As swimmers, we try to optimize our day, so we handle all the necessary work and then still have more free time to get our morning, lunch or evening swimming workout in. This sounds great in theory, however, unless you have mastered the New Rich phenomenon, the reality is that it takes a lot of dedication and discipline to optimize your day properly, so you can enjoy your daily swims without stress.
Many folks who work in bigger cities (not so lucky to work remotely or to have changing facilities at work to wash up after a sweaty bike ride) spend at least 1 hour a day enroute in some sort of public transportation (or a car) to and from their job place. This 1 hour a day translates into 5 hours a week which is a plentiful amount of time for some form of physical activity. I'd replace the stressful commute for a healthy swim workout any day. This being a swimming blog, I'll give you some tips on how you can improve your swimming while out of the water in your favorite public transportation vehicle (be it a bus, tram, train or metro) or even a car.
As discussed on many occassions, the muscle strength in your core body is one of the key elements in faster and easier swimming experience. The stronger the core, the more power you can generate from your hip rotation and the straighter you will swim eliminating the necessary drag. One way to get a better core is to challenge yourself with miscellaneous stability exercises such as standing on one foot, standing on a balance board, sitting on a stability ball, doing push ups with your feet on stability ball, performing hand stands with shifting weight from one hand to another, utilizing bouncing medicine balls, fighting the TRX suspension belts etc. etc., the list is endless. You can let your imagination run wild in coming up with new exercises which work on your stability, but remember to always do the exercise in a controlled manner with a good body posture, otherwise it looses the meaning.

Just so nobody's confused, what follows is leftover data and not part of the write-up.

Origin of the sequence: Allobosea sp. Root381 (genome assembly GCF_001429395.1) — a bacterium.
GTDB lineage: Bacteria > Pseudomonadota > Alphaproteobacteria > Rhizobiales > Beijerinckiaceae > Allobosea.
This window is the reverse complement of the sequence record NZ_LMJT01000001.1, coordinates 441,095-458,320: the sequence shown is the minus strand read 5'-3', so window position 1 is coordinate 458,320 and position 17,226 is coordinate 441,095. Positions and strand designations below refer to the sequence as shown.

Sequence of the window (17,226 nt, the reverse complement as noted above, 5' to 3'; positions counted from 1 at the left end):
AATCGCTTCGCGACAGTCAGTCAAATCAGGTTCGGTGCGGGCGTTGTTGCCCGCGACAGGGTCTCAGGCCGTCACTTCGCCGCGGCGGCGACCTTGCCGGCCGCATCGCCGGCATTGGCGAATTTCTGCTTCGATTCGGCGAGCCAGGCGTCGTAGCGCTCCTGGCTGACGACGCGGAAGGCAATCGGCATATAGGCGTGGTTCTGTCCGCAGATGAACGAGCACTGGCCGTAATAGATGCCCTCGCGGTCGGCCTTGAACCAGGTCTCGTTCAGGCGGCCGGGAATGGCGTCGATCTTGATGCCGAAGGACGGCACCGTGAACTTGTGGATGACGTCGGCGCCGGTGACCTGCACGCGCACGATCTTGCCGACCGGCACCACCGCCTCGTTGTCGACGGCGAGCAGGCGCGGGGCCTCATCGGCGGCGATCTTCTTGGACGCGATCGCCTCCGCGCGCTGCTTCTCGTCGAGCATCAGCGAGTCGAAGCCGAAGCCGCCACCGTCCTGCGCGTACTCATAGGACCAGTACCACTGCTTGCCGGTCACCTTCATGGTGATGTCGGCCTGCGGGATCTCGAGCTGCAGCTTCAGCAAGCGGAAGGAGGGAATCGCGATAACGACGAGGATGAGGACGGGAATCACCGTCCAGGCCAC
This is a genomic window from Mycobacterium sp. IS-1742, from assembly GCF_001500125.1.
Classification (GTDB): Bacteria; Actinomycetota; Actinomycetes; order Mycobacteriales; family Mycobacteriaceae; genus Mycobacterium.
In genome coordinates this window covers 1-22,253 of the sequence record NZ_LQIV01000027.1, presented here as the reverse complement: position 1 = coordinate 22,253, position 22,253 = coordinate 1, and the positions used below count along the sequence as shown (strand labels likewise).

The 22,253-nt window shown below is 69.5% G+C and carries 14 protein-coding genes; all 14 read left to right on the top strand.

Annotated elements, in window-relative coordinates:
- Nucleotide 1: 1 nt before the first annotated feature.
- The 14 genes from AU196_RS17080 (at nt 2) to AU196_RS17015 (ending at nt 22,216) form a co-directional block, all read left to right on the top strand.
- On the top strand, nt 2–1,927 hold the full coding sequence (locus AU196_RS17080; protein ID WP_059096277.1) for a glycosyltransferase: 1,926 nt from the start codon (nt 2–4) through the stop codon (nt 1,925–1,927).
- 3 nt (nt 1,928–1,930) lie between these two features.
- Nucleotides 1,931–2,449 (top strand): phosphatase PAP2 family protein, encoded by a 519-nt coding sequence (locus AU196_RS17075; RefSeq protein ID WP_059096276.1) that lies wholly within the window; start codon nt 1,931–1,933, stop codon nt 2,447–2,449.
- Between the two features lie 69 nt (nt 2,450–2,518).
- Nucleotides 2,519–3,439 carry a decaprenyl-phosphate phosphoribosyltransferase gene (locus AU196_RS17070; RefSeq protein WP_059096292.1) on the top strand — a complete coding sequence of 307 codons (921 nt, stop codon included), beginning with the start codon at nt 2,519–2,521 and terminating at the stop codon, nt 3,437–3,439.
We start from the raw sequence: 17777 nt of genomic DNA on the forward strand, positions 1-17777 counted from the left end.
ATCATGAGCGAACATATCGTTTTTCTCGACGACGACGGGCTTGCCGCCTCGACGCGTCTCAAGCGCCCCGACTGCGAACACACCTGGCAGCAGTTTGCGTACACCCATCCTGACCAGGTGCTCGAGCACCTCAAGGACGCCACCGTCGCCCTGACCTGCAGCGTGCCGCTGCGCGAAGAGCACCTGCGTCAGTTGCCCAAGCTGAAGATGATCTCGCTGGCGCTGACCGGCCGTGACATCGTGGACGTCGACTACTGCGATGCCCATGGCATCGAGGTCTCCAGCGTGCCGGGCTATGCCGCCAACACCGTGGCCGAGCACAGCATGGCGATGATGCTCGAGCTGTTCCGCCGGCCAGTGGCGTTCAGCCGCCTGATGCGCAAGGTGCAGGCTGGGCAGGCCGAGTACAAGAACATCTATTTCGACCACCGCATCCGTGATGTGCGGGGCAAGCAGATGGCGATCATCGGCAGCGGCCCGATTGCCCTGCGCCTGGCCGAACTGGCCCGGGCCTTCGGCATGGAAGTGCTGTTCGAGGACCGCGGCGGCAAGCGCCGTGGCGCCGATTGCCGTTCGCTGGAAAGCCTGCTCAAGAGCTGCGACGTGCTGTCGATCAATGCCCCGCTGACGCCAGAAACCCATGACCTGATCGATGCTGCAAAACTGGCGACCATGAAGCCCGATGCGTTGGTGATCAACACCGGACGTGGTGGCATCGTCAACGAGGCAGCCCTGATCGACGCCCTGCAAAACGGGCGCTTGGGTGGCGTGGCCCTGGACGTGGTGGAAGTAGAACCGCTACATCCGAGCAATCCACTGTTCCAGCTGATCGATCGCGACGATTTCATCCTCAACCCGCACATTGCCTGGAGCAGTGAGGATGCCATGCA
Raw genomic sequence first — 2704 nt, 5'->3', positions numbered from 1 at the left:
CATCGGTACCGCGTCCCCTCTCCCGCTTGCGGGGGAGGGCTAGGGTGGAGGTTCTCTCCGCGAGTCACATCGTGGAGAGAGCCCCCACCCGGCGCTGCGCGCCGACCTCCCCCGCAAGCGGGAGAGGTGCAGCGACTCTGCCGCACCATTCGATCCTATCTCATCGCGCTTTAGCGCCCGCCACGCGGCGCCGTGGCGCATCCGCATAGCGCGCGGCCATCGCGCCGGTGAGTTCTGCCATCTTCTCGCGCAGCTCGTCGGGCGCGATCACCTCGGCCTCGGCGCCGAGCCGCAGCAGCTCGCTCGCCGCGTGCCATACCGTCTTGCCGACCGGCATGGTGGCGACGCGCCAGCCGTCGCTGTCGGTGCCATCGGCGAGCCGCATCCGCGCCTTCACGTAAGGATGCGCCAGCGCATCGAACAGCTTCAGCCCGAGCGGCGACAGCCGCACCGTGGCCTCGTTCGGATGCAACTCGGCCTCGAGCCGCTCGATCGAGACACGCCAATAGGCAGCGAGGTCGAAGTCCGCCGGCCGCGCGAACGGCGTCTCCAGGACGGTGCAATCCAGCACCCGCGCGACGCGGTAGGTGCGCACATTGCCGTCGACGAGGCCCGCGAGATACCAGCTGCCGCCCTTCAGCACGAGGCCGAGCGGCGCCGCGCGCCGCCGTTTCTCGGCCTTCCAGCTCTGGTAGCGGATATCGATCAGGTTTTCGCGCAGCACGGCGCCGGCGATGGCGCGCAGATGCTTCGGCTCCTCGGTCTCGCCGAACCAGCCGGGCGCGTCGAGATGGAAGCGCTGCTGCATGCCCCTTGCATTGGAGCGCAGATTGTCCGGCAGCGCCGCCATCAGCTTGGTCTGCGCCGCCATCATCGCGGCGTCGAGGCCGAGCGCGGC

|Metro workout routine by Mika|
Next time you are in your favorite public transport, how about you do not sit down on your way to work (let the older people sit) and rotate standing on one foot for 1 minute at a time. To make it a less obvious to the bystanders keep the floating foot only a few inches (centimeters) of the floor while holding your body nice and straight (as if you were standing on both feet). I guarantee you that all the turns the public vehicle will make on your way to work will test your balance nicely and nobdy will even notice. In a same way, you can work on your shoulder strength by hodling onto something while standing on one foot and only using your shoulder to keep your body nice and straight and stable. While we are on the shoulder muscle topic, how about if you hold onto the vertical bar which is almost in all public transport vehicles, so you have a ninety degree angle in your elbow and your elbow is at the side of your body. Now push with your palm against the bar and keep the pressure constant for 30 seconds. Then switch to the other hand. Voila, you just have 3 exercise repetition routine for your way to work and nobody in the bus even knows they are witnesses to a very important swimming dryland workout which will help you keep your body aligned properly in the water.
|Working out in a bus by Mika|
If you really need to sit down or for you car lovers, the above exercises are obviously not possible as you need to be standing up, however, you can work on strengthening your core through your stomach. Contract your stomach muscles for 30 seconds and relax for 30 seconds. Another exercise you can do, depending on how skilled of a driver you are (at your own caution here), is stick your arms through the steering wheel, keep them streight and push to the sides like you'd be trying to rip the steering wheel apart. Hold this position for 30 seconds and then relax for 30 seconds. (don't break your steering wheel though :)).
I hope the above tips were useful and next time you are on your way to the 9-9 work place, why not be more efficient. (note: I am not suggesting that working so much is good, but if you are really not keen on switching your life priorities, the above tips could just be a bandaid to your problem). I've been battling with gaining my equilibrium in life for a while now, but I think I am getting better. It is not perfect yet and probably never will be, but it has improved. I have now much more time to do things that I enjoy (like writing this swimming blog) rather than work all the time :). If you think that I am nuts, then at least think about taking some time out from your best friend, "the computer" and go for a swim.